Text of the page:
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### Messages - Andrew Hardy

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16
##### Web Bonus Problems / Re: Week 13 -- BP1
« on: April 04, 2018, 06:33:35 PM »
b)
$$f'(\theta) = -f(\theta') = - \int_{-\infty}^{\infty} f(x)\theta'(x)$$
$$-\int_{-\infty}^a f\theta'(x) + \int_a^{\infty} f\theta'(x)$$
if I understand your notation correctly
$$= \overset{\circ}f '(\theta) + f (\theta) \Big|_{-\infty}^a - f (\theta) \Big|_a^\infty$$
$$= \overset{\circ}f ' - \lim{x\to a-}f(x)\theta(a) + \lim{x\to a+}f(x)\theta(a)$$
$$= \overset{\circ}f ' + ((f(a-0) -(f(a+0))(\theta(a))$$
where this is defined in the sense of distributions
$$f' = \overset{\circ}f ' + ((f(a-0) -(f(a+0))\delta(x-a)$$

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##### Web Bonus Problems / Re: Week 13 -- BP1
« on: April 04, 2018, 01:35:49 PM »
a) we know $$\int_{-\infty}^{\infty} f(x)\delta(x) = f(0)$$
then derivatives of distributions $$\int_{-\infty}^{\infty} f(x)\theta'(x) = - \int_{-\infty}^{\infty} f(x)'\theta(x)$$

Now $$- \int_{-\infty}^{\infty} f'(x)\theta(x) = - \int_{0}^{\infty} f'(x)\theta(x) = -f(\infty)+ f(0) = f(0)= \int_{-\infty}^{\infty} f(x)\delta(x)$$
therefore $$\theta'(x) = \delta(x)$$

if I figure out B I will update, otherwise best of luck to someone faster than me

18
##### Quiz-B / Re: Quiz-B P1
« on: April 04, 2018, 12:58:00 PM »
Via the Energy Equation,

$$\frac{ R R'^2}{\sqrt{1+R'^2}} - \sqrt{(1+R'^2)}R = c$$
$$R(R'^2-R'^2-1) = c \sqrt{(1+R'^2)}$$

$$R = -c \sqrt{(1+R'^2)}$$
$$R^2 = c^2(1+(\frac{dR}{dz})^2)$$
$$R^2 - c^2 = c^2(\frac{dR}{dz})^2$$
$$c\frac{dR}{dz} = \sqrt{R^2 - c^2}$$
$$dz = \frac{cdR}{\sqrt{R^2 - c^2}}$$
$$z = c \text{ arcosh}(R/c) + b$$

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##### Quiz-B / Re: Quiz-B P1
« on: April 04, 2018, 11:56:26 AM »
I think I fixed my EL equations, but I still see no explicit dependence on z

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##### Quiz-B / Re: Quiz-B P2
« on: April 04, 2018, 11:41:15 AM »
Dr. Ivrii,

I believe I updated the induction to be more explicit

21
##### Quiz-B / Re: Quiz-B P2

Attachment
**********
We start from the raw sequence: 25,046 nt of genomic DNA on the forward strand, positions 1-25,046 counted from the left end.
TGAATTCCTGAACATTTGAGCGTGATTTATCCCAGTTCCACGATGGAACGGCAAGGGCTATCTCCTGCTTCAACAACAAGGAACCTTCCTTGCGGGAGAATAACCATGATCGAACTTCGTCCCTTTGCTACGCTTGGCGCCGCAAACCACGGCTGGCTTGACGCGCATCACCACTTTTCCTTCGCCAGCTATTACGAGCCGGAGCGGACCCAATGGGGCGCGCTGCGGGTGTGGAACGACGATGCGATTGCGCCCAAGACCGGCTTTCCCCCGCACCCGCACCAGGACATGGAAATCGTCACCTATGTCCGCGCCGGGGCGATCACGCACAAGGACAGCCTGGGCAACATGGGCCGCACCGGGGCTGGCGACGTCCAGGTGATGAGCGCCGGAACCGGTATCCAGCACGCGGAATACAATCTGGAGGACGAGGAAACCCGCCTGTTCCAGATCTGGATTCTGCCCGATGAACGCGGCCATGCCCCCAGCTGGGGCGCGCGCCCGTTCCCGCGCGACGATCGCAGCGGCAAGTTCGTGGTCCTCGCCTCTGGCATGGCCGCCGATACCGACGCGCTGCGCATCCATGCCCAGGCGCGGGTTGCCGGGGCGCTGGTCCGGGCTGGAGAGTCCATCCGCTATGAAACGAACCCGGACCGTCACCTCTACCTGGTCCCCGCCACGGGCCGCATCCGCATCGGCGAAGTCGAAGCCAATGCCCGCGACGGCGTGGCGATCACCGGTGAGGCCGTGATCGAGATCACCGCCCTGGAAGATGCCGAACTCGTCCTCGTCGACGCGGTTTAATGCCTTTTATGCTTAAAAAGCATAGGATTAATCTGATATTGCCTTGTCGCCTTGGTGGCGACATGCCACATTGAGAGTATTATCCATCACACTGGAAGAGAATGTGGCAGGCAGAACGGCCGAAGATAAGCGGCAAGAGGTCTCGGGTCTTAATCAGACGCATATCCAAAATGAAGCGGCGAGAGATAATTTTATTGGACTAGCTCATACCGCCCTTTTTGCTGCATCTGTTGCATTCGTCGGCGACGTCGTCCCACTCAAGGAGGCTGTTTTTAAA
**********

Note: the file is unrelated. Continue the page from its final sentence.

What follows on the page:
« on: April 04, 2018, 11:25:54 AM »
We have the definition that $$(\partial f)(\phi) = -(f)(\partial\phi)$$

so $$( x^k \delta^{(1)}(x) ) = -k x^{(k-1) }\delta^{(1-1)} (x)$$
assume this holds true for  n-1
$$x^{(k+1)} δ^{(n-1)}(x)=(k-1)! (−1)^{(k-1)}δ^{(n-1−k)}(x)$$
via induction  and by the definition $x^{k+1} δ^{(n-1)}(x) = - x^k δ^{(n)}(x)$exactly, how? and what you make induction with respect to? V.I.
$$x^k δ^{(n)}(x)= k!(−1)^kδ^{(n−k)}(x)$$
I have to add the condition $$n\geq k$$ because if n was less than, I'd have a negative derivative which is undefined.

22
##### Quiz-B / Re: Quiz-B P1
« on: April 04, 2018, 11:12:31 AM »

My Lagrangian is $$\sqrt{(1+R'^2)}R$$
so my Euler Lagrangian equations are

$$\frac{\partial L}{\partial R'} = \frac{ R R'}{\sqrt{1+R'^2}}$$
$$\frac{\partial L}{\partial R} = \sqrt{1+R'^2}$$
$$\frac{\partial L}{\partial z} = \frac{R R''} {\sqrt{1+R'^2}} + \frac{R'^2}{\sqrt{1+R'^2}} - \frac{R'^2R''R}{(1+R'^2)^{3/2}}$$

I'm not sure how to get to the solution you're looking for though. The argument isn't explicitly in the Lagrangian so I don't know how I'm going to integrate.

23
##### Quiz-5 / Re: Quiz5 T0101
« on: March 11, 2018, 04:53:24 PM »
Considering the property that if $h(x)$ is of the form $f(x) \cdot g(x)$ that the Fourier transformation is the convolution, $\hat h(x) = \hat f(x) \ast \hat g(x)$ that gives us the same answer? So these properties of paired functions that we're memorizing are all special cases of this general fact about convolutions?

24
##### Quiz-1 / Re: Q1-T5102-P2
« on: January 25, 2018, 09:04:06 AM »
$$dt/1 = dx/(t^2 +1)$$
$$(t^2+1)dy = dx$$
$$t^3 + t = x + C$$
$$C = t^3 +t - x$$
$$U = \phi ( t^3 +t - x)$$

I can't sketch here, but they should roughly look like cubics. They'll be steeper near the origin because of +t

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